According to a survey conducted by cloud computing company Six Degrees Group, business professionals as using more jargon than bankers, lawyers and politicians combined, and many do not understand the jargon they regularly use: 22% believed Platform as a Service (PaaS) was a new philosophy in railway management, and 16% thought Infrastructure as a Service (IaaS) is a new road project.
Jargon can be difficult, especially to customers. Campaigns like the Plain English Campaign aim to encourage clear communication between business and customers, but more can be done by some businesses themselves to improve not only relationships with customers, but the likelihood of making a sale.
Marie Clair from the Plain English recently explained to Marketing Donut:
“There is no problem in using it [jargon] internally as long as explanations are consistent, but beware of those who don’t admit they have no idea what you are saying.”
“Externally, with customers, it can become dangerous if terms are unfamiliar and need explanation.”
Clair’s opinion may seem obvious, but it’s surprising how many companies overestimate how much their customers know about the jargon regularly used. A 2013 survey by broadband choices found that 46% of people don’t understand language used to describe broadband packages. The survey showed that almost 60% of Brits though that 16mb referred to what they were allowed to download and not the speed at which they downloaded. If customers can misunderstand terms that are used as commonly as broadband speeds, it’s easy to see how terms like the cloud can be confusing, let alone more complicated concepts described with phrases like IaaS and PaaS.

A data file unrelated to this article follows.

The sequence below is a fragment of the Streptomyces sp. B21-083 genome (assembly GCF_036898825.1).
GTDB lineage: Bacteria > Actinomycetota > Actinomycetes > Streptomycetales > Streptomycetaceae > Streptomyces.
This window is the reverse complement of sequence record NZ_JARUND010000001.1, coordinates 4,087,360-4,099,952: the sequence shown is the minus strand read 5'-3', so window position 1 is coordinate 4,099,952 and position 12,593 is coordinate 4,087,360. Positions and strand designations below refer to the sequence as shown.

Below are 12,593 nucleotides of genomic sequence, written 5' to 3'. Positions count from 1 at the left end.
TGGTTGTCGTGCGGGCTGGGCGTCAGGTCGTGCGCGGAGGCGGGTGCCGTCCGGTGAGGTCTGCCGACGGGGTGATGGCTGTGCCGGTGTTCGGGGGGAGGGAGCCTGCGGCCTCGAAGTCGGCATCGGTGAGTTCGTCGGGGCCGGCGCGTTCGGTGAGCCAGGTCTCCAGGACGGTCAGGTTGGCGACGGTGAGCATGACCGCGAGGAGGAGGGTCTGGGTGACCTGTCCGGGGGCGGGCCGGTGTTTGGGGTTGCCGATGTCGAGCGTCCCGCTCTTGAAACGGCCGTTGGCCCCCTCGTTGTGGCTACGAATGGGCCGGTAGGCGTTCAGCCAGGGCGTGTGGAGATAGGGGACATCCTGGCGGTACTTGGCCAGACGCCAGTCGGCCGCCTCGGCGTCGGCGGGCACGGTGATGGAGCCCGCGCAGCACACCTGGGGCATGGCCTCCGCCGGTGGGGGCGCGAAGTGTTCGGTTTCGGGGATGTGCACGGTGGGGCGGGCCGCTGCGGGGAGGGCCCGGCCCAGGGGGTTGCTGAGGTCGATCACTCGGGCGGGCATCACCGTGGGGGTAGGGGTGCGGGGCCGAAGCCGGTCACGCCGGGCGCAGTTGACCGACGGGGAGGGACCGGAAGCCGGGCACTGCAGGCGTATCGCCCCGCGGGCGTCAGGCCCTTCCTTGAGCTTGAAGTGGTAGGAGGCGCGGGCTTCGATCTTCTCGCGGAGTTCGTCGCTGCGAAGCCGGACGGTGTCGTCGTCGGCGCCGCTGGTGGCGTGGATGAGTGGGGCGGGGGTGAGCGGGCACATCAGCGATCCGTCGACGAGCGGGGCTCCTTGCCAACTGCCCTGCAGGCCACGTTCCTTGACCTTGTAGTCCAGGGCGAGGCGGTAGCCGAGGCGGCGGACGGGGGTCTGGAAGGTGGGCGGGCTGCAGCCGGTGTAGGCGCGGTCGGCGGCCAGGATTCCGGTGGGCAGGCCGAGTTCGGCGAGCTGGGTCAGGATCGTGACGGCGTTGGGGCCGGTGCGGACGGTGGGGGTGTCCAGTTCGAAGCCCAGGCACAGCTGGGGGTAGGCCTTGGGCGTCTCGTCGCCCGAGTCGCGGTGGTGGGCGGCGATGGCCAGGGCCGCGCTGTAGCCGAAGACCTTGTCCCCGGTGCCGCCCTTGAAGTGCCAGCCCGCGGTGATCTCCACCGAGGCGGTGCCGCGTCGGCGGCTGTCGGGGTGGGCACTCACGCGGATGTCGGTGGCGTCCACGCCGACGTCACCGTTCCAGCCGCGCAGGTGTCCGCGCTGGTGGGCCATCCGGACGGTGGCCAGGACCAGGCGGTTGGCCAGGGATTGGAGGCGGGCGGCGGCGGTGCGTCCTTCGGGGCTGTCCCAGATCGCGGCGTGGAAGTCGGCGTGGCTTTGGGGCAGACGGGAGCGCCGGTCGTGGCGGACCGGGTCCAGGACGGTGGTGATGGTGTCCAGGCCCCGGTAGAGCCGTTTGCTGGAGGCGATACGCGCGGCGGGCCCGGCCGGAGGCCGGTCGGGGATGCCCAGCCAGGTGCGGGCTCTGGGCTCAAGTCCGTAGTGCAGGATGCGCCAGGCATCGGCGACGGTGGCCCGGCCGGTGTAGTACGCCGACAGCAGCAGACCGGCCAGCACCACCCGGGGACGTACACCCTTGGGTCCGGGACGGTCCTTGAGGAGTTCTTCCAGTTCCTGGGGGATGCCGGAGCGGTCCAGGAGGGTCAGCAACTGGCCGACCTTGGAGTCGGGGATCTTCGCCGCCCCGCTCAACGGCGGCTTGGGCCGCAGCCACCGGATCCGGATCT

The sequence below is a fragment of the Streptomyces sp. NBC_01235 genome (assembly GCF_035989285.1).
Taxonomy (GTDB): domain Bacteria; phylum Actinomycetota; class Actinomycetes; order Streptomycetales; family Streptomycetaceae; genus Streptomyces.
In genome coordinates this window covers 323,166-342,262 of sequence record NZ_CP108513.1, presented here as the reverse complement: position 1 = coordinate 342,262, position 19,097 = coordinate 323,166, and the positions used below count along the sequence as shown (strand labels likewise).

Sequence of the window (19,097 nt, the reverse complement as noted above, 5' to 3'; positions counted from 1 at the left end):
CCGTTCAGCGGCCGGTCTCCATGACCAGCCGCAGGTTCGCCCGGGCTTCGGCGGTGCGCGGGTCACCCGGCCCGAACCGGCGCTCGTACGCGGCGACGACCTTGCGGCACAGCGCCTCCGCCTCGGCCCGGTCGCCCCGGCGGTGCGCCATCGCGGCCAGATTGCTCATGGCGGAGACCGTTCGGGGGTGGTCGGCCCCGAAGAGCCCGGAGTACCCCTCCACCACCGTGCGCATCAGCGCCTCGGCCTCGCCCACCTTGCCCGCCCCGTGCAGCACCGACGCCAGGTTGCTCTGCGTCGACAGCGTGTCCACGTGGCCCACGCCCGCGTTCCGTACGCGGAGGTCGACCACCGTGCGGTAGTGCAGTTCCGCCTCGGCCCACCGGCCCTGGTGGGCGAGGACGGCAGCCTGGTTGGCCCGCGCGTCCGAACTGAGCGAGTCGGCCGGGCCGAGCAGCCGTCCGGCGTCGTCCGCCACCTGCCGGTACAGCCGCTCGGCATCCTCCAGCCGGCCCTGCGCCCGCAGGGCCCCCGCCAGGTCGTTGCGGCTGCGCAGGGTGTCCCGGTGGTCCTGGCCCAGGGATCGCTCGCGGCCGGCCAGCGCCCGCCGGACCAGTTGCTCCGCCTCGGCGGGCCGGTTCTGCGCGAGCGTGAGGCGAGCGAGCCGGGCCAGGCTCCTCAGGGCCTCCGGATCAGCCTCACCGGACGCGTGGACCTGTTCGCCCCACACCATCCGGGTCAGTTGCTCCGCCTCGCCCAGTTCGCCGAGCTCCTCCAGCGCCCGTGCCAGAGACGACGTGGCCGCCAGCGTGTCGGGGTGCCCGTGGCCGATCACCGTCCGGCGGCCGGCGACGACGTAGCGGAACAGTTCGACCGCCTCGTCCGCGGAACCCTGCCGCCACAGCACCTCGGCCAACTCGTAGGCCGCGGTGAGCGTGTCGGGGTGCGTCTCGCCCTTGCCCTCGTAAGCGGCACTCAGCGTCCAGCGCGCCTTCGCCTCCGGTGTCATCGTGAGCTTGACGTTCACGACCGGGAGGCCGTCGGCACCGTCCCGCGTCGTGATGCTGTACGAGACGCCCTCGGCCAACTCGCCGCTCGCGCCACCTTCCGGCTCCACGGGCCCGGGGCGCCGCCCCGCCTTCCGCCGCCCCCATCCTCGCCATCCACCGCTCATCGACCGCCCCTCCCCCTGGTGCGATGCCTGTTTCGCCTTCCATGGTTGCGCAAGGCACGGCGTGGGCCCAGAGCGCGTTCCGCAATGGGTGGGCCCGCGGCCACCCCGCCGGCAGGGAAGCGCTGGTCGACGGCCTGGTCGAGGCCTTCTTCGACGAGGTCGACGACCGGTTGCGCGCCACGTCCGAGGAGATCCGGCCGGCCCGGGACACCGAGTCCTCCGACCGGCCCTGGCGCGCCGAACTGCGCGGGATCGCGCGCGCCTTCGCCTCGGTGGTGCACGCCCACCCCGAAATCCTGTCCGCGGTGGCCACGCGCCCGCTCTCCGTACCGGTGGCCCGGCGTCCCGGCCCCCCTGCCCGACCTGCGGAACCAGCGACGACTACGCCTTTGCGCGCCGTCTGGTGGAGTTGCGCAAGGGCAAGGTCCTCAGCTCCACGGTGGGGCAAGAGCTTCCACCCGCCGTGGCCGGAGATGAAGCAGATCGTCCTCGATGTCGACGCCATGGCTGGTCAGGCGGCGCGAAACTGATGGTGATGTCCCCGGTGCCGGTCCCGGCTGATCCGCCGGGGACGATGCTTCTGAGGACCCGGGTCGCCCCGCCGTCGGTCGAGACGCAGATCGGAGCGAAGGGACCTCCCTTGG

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So what should businesses do?
It’s difficult to give one definitive answer beyond “try to make things more simple” as every business is different. Trying to make things as every-man as possible is a good start though. If it’s possible, try consulting with some small groups before marketing something to the general public. This way you’ll get an understanding of what people think before rolling things out.
Ultimately, some jargon cannot be avoided. Richard Branson once said:
“Of course, even if you’re straightforward, others may not be. Business slang and technical terms are nearly impossible to avoid in industries like finance and IT. So if you frequently find yourself confused by your colleagues’ corporate speak, utilize the dozens of guides on the Internet to figure out what they actually mean when they say things like, “We need to go after the low-hanging fruit,” or “Let’s circle the wagons.” Or, simply ask your co-workers to clarify”.
At the end of the day, you can only try your best, and try to explain common industry jargon to your customers.
One such example to follow is that being set by Cloud Service Provider Six Degrees Group. The cloud can often be difficult for customers to understand, so 6DG have taken it upon themselves to create a Jargon Buster which explains the common acronyms and abbreviations used in the industry. This sort of customer focused guide is a great example of how those in the know can help those that aren’t so much.